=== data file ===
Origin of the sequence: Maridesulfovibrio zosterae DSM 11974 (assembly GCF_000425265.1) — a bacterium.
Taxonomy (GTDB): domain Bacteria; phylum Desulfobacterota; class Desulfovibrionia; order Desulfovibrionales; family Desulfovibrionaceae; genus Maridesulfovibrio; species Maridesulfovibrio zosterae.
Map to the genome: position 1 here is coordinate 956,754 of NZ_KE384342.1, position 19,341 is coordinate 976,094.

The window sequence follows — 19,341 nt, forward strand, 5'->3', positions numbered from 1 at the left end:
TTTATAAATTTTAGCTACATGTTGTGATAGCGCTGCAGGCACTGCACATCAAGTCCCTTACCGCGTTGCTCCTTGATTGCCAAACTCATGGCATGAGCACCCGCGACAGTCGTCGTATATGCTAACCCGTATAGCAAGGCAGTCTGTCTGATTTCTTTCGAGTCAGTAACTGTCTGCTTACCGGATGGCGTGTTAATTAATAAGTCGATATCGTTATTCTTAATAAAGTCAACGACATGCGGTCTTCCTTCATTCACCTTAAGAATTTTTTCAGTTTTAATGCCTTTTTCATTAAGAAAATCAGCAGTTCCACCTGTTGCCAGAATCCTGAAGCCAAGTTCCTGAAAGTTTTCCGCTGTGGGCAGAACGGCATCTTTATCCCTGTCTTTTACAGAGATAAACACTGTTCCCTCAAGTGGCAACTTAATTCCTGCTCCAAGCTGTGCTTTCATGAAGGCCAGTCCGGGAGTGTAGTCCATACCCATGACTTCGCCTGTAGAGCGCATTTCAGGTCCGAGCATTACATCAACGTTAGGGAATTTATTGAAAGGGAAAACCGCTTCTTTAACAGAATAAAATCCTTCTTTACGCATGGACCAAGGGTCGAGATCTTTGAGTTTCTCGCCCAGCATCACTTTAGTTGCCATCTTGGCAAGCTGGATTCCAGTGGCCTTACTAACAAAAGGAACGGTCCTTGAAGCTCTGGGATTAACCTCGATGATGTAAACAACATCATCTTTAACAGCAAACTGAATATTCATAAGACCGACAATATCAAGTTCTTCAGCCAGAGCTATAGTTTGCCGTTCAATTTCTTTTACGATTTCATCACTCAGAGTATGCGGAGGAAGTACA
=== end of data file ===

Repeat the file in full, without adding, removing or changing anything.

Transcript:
Origin of the sequence: Maridesulfovibrio zosterae DSM 11974 (assembly GCF_000425265.1) — a bacterium.
Taxonomy (GTDB): domain Bacteria; phylum Desulfobacterota; class Desulfovibrionia; order Desulfovibrionales; family Desulfovibrionaceae; genus Maridesulfovibrio; species Maridesulfovibrio zosterae.
Map to the genome: position 1 here is coordinate 956,754 of NZ_KE384342.1, position 19,341 is coordinate 976,094.

The window sequence follows — 19,341 nt, forward strand, 5'->3', positions numbered from 1 at the left end:
TTTATAAATTTTAGCTACATGTTGTGATAGCGCTGCAGGCACTGCACATCAAGTCCCTTACCGCGTTGCTCCTTGATTGCCAAACTCATGGCATGAGCACCCGCGACAGTCGTCGTATATGCTAACCCGTATAGCAAGGCAGTCTGTCTGATTTCTTTCGAGTCAGTAACTGTCTGCTTACCGGATGGCGTGTTAATTAATAAGTCGATATCGTTATTCTTAATAAAGTCAACGACATGCGGTCTTCCTTCATTCACCTTAAGAATTTTTTCAGTTTTAATGCCTTTTTCATTAAGAAAATCAGCAGTTCCACCTGTTGCCAGAATCCTGAAGCCAAGTTCCTGAAAGTTTTCCGCTGTGGGCAGAACGGCATCTTTATCCCTGTCTTTTACAGAGATAAACACTGTTCCCTCAAGTGGCAACTTAATTCCTGCTCCAAGCTGTGCTTTCATGAAGGCCAGTCCGGGAGTGTAGTCCATACCCATGACTTCGCCTGTAGAGCGCATTTCAGGTCCGAGCATTACATCAACGTTAGGGAATTTATTGAAAGGGAAAACCGCTTCTTTAACAGAATAAAATCCTTCTTTACGCATGGACCAAGGGTCGAGATCTTTGAGTTTCTCGCCCAGCATCACTTTAGTTGCCATCTTGGCAAGCTGGATTCCAGTGGCCTTACTAACAAAAGGAACGGTCCTTGAAGCTCTGGGATTAACCTCGATGATGTAAACAACATCATCTTTAACAGCAAACTGAATATTCATAAGACCGACAATATCAAGTTCTTCAGCCAGAGCTATAGTTTGCCGTTCAATTTCTTTTACGATTTCATCACTCAGAGTATGCGGAGGAAGTACA